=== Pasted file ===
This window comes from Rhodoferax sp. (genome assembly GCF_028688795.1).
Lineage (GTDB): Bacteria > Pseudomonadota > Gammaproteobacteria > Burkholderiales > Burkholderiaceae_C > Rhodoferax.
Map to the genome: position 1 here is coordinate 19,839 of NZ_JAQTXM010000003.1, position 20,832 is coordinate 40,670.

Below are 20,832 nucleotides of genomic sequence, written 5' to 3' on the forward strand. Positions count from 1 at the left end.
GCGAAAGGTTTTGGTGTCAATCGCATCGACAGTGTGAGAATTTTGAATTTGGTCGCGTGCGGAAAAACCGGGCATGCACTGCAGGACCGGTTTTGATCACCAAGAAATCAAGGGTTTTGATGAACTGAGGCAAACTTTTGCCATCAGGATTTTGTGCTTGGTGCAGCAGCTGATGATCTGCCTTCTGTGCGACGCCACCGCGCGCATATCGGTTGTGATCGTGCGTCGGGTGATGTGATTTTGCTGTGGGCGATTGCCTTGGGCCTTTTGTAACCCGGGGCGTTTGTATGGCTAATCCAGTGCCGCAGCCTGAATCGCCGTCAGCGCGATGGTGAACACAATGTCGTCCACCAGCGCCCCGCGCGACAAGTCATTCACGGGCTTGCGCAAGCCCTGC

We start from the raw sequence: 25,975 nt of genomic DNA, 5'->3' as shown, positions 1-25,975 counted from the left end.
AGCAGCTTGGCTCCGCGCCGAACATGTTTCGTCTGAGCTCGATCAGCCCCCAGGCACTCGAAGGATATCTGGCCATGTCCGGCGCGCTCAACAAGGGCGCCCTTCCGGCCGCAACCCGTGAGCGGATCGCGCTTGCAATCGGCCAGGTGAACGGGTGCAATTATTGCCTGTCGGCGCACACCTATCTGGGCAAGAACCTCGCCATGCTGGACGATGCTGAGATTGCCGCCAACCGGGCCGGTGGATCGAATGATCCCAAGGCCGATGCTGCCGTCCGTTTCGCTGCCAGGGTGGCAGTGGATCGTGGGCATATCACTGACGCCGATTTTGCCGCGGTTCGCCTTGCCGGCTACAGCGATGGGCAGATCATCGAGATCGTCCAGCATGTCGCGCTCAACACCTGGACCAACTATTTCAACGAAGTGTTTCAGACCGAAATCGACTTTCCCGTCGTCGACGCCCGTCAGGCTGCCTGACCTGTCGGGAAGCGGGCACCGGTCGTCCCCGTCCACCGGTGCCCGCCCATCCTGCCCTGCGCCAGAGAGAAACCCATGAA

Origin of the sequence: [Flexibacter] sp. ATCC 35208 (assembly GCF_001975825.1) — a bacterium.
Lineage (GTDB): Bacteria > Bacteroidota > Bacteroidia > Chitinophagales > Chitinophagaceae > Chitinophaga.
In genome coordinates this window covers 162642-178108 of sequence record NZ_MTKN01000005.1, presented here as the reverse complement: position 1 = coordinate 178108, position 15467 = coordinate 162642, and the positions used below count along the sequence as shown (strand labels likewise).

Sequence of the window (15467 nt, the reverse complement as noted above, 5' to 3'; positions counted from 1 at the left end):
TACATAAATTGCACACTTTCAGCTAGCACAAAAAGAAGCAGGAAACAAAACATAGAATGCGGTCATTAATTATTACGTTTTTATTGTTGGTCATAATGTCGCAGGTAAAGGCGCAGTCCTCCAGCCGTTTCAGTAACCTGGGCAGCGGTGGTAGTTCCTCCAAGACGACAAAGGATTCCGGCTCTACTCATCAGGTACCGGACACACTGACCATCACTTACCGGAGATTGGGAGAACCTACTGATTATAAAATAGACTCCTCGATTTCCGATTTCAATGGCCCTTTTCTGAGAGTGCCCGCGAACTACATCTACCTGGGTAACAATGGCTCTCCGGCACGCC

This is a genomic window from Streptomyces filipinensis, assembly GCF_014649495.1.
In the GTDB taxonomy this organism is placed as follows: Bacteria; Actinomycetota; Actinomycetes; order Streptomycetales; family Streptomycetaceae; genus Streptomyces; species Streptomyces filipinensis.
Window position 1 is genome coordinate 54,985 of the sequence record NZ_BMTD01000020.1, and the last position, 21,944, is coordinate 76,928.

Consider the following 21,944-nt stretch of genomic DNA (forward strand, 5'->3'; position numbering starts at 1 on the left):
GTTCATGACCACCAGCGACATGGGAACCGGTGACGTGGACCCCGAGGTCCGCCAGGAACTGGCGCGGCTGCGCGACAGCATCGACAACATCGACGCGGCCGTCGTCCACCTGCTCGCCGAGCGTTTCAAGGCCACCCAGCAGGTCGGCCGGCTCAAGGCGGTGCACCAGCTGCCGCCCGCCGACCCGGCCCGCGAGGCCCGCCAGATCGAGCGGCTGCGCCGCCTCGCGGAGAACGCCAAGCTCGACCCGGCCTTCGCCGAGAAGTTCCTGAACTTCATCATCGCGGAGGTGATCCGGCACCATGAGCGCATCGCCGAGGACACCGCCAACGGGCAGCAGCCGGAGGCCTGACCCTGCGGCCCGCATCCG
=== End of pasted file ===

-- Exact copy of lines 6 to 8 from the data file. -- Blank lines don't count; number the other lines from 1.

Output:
We start from the raw sequence: 25,975 nt of genomic DNA, 5'->3' as shown, positions 1-25,975 counted from the left end.
AGCAGCTTGGCTCCGCGCCGAACATGTTTCGTCTGAGCTCGATCAGCCCCCAGGCACTCGAAGGATATCTGGCCATGTCCGGCGCGCTCAACAAGGGCGCCCTTCCGGCCGCAACCCGTGAGCGGATCGCGCTTGCAATCGGCCAGGTGAACGGGTGCAATTATTGCCTGTCGGCGCACACCTATCTGGGCAAGAACCTCGCCATGCTGGACGATGCTGAGATTGCCGCCAACCGGGCCGGTGGATCGAATGATCCCAAGGCCGATGCTGCCGTCCGTTTCGCTGCCAGGGTGGCAGTGGATCGTGGGCATATCACTGACGCCGATTTTGCCGCGGTTCGCCTTGCCGGCTACAGCGATGGGCAGATCATCGAGATCGTCCAGCATGTCGCGCTCAACACCTGGACCAACTATTTCAACGAAGTGTTTCAGACCGAAATCGACTTTCCCGTCGTCGACGCCCGTCAGGCTGCCTGACCTGTCGGGAAGCGGGCACCGGTCGTCCCCGTCCACCGGTGCCCGCCCATCCTGCCCTGCGCCAGAGAGAAACCCATGAA

Origin of the sequence: [Flexibacter] sp. ATCC 35208 (assembly GCF_001975825.1) — a bacterium.